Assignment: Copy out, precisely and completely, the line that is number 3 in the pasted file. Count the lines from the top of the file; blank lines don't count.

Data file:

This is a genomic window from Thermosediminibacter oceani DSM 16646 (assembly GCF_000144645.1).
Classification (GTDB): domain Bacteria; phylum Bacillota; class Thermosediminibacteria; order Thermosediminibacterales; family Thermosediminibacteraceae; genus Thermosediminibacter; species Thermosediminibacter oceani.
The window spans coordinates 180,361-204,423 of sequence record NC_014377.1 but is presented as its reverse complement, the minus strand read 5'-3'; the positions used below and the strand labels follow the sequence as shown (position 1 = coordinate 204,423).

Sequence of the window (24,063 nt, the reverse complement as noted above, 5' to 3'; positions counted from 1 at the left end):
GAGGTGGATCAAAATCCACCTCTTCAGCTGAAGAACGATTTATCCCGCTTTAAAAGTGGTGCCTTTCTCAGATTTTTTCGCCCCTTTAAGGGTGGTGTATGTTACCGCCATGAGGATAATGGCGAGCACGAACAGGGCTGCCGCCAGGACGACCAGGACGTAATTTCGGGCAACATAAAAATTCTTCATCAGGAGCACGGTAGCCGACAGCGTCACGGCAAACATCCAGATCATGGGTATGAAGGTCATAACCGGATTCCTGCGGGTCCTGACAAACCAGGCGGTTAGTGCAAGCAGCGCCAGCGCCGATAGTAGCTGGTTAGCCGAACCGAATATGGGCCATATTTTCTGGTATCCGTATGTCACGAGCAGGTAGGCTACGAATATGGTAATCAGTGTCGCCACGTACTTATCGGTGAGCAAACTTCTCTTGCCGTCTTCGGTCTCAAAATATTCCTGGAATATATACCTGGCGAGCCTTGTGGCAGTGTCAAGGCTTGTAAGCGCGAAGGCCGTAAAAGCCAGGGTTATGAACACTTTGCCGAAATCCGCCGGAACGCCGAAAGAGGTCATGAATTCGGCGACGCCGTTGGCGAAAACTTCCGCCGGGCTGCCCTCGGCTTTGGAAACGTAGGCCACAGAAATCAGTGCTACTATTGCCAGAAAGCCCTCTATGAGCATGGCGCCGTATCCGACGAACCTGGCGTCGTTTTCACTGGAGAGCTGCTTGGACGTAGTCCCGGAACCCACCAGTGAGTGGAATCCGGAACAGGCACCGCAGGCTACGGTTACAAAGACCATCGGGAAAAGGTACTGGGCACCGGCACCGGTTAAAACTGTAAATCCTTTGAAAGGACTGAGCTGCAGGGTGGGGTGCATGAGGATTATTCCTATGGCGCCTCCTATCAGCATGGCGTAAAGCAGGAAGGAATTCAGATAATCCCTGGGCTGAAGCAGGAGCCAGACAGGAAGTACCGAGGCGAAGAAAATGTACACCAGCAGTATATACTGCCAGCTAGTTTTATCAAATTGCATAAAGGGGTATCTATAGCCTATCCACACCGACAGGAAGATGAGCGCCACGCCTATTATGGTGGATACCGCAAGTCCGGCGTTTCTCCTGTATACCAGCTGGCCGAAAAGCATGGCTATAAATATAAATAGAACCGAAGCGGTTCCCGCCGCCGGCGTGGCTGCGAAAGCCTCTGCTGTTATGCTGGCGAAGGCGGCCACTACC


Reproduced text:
The window spans coordinates 180,361-204,423 of sequence record NC_014377.1 but is presented as its reverse complement, the minus strand read 5'-3'; the positions used below and the strand labels follow the sequence as shown (position 1 = coordinate 204,423).